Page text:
For this portion, I looked at all explosive passes that went to Davante Adams in 2021 and all explosive passes in games without Davante Adams from 2019-2021. 


Davante Adams in 2021: 7 explosives, 21.7 YPA, 0.44 per game (20.6% of Adams’ explosives)

The overall concepts are different, but all 7 explosives in this category follow the same pattern: Davante Adams is isolated on the backside of the formation and is tasked with winning one-on-one. On all but one of these plays, Adams wins on an outside release and Rodgers hits him down the field. 

The one play he doesn’t win that way is the fifth clip. He’s working against press coverage against the Browns. Adams gets jammed and releases on a slant to the inside, where Rodgers hits him and picks up 17 yards.

This is where I would talk about the explosives generated by a player simply winning a one-on-one in games without Davante Adams, but there wasn’t a single play. I was almost feeling generous enough to give one to Marquez Valdes-Scantling against the Lions, but I knew I was only lying to myself. 

This is either a grim portent of things to come or a note of optimism entering the 2022 season, depending on which way you’re leaning. 

The pessimist says that this is something the Packers are going to miss. It’s not that they don’t have anyone who could win these one-on-ones, but they certainly don’t have anyone who has shown an ability to do it consistently. When the Packers line up in a Quads (4x1) set, you can’t really count on that isolated receiver to win the match-up on a regular basis. These kinds of plays can be gimmes: knowing you’ve got an automatic win on the outside before the ball is even snapped is huge.

The optimist says that this points to an over-reliance on Davante Adams and that an offense with no Davante Adams on the field will force more creativity from LaFleur and also allow the offense to operate more the way it’s intended to.

The truth lies somewhere in the middle. I believe that the Packers will need someone to step up and show they have the ability to win one-on-one match-ups as the iso receiver, if only to keep defenses honest on the back-end. If you stick Allen Lazard as the iso receiver and he doesn’t show an ability to win, the defense can feel more confident in distributing more resources to the overload side. That being said, there are certainly times when the Packers offense could be better if the concept was prioritized over the backside iso route. More on this in a bit.

You can get by with leaning totally on scheme for a few games here-and-there, but over the course of a full season defenses will change the way they play. So the Packers will need someone who has the ability to win these match-ups, with at least occasional consistency. Even though they didn’t have anyone get an explosive on an iso play in their 7 games without Davante doesn’t mean they can count on that approach working for a full season schedule.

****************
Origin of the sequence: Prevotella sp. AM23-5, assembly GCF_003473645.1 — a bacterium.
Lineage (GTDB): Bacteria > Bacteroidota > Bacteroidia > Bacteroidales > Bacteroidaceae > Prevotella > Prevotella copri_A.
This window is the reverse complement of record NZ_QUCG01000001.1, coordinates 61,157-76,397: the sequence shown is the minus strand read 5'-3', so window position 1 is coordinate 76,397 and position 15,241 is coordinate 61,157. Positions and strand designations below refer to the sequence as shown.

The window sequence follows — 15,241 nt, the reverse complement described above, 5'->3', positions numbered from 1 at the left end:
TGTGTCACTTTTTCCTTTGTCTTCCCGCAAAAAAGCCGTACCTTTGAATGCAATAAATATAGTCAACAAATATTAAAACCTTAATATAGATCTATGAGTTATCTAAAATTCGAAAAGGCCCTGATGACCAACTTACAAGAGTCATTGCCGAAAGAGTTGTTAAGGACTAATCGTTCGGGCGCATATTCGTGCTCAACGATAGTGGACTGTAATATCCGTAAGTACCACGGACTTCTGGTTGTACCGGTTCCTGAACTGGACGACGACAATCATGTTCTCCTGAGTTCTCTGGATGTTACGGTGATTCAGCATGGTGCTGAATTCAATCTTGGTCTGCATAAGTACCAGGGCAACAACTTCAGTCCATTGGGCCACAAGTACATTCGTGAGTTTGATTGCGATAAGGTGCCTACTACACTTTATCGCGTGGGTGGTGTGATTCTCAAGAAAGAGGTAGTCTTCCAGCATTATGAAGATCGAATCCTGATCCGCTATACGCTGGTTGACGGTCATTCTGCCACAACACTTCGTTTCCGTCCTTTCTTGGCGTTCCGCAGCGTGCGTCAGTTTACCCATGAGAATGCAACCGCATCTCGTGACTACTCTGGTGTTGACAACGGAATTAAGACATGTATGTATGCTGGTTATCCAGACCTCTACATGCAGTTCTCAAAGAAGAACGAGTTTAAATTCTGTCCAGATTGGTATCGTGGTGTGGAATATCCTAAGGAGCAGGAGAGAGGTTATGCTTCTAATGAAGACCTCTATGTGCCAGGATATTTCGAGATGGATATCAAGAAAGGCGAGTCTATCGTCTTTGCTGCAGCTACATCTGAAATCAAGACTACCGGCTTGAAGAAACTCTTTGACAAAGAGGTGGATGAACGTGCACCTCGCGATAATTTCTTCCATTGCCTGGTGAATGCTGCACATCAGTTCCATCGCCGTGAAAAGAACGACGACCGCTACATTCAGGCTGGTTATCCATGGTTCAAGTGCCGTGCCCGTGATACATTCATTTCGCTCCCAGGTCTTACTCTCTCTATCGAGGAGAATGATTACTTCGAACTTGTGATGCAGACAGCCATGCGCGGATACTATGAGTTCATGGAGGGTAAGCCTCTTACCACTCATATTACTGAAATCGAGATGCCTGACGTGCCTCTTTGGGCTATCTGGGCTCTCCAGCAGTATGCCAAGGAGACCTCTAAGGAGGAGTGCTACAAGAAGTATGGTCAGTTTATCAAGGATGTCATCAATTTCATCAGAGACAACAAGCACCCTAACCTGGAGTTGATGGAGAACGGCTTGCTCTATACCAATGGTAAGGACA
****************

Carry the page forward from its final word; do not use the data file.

This is the question going into the 2022 season, and I’m fascinated with how it’s going to turn out.


Davante Adams in 2021: 25 explosives, 27.6 YPA, 1.56 per game (73.5% of Adams’ explosives)

The interesting thing to look at in terms of scheme is the differences between the schemes used to create explosives with Davante and without him. The top two concepts to Adams shouldn’t really be a surprise: they are Drift and Smash Fade.

Drift (5 explosives, 20.8 YPA)

Drift is strictly a play action concept. It’s a two-man passing concept, with the receiver to one side running a vertical route and the receiver to the other side running a dig route. It’s set up to look like PA Boot, but the QB will instead do a quick turn and look for the dig. The idea is to draw the linebackers up to the line to stop a wide zone run, then quickly turn and hit the dig, which is working in the space vacated by their run support.

While you don’t necessarily need Davante Adams running the dig route, his skill set makes him the ideal candidate. In order to find maximum success, the receiver needs to be able to win at the line and have a hard cut on the dig to create separation at the top of the route. Adams excels at those two things. Without Adams they only had 1 explosive play that went for 18 yards.

Lazard has shown that he can be successful as the dig route on this concept, but there’s no one on the roster who can be as lethal as Adams is.

Smash Fade (3 explosives, 30.3 YPA)

This is where the Packers are going to miss Adams the most in the scheme department. Adams’ ability to gain immediate separation at the line and maintain that separation down the field can make this concept almost feel like cheating sometimes. 

The first and third clips show Adams doing some nasty work at the top of the stem to create the necessary separation down the field. The first clip in particular is a tremendous route from Adams. He gives a little split-release look 5+ yards down the field. The slight nod to the post gets the defender jumping, which leaves the fade wide open. Borderline illegal behavior.